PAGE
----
by MONITOR
l Al-Jazeera broadcast a tape said to be a recording by Osama bin Laden in which he warned of new terrorist attacks in preparation against the United States but also offered a truce in Afghanistan and Iraq if US and other foreign forces withdrew. A CIA aerial attack on a Pakistan village close to the Afghanistan border killed 17 people including women and children but Osama bin Laden's second-in-command, believed to have been the target, was not among them. The Pakistan government made a formal protest to the United States about the raid but added that it would not affect the close relations between the two countries. l Iran announced that it would resume uranium-enrichment at its Natanz plant. The United States, Russia and European powers called for an emergency meeting of the International Atomic Energy Agency in order to consider reporting Iran to the UN Security Council. In Washington there were calls for the option of use of military force against Iran to be retained.
l The long-delayed results of the Iraq parliamentary election were released, showing that a strong Shia majority would still need support from another group to form a government. Negotiations to establish the hoped-for government of national unity were expected to last for weeks, if not months. Meanwhile, Rizgar Amin, the presiding judge in the trial of Saddam Hussein resigned after complaining of political and media pressure alleging that he was being too lenient to the accused.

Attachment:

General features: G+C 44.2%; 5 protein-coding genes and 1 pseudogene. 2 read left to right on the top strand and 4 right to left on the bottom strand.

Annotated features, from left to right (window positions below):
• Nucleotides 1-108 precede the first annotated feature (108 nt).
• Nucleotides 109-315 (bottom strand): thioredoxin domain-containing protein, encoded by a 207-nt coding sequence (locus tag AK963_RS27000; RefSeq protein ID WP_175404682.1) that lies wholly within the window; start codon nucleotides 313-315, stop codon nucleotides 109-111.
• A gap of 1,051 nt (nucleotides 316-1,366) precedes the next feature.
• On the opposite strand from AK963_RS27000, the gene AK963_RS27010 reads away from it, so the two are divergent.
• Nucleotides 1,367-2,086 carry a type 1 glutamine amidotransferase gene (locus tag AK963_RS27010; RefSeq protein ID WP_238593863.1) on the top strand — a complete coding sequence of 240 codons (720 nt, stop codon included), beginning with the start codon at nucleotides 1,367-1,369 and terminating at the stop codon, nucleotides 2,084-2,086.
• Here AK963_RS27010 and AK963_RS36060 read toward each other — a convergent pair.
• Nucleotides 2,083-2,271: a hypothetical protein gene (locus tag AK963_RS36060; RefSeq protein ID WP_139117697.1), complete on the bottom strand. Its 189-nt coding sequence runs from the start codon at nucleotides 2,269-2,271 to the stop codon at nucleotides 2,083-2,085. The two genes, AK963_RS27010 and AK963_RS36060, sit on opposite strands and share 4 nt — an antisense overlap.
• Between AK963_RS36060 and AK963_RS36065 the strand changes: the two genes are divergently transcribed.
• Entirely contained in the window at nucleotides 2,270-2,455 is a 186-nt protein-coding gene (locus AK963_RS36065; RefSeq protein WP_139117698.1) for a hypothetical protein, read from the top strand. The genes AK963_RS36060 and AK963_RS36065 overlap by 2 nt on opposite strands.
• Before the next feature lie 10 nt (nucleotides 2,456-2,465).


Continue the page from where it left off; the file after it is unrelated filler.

l Airbus and Boeing both set annual records for new aircraft orders in 2005 with the European consortium moving ahead of its American competitor in December and thus confirming a trend in orders since 2001 and in deliveries since 2003. Although demand for new aircraft remained weak in the United States it had been strong in India, China and the Middle East.
l In British politics the Secretary of Education, Ruth Kelly, promised the House of Commons a zero-tolerance policy towards teachers convicted or suspected of inappropriate behaviour towards children, following allegations that many such teachers had secured employment. Ms Kelly was thought to have saved her job by her handling of the issue but the Government's new Education Bill is likely to test her further since many Labour backbenchers are opposed to some of its provisions.

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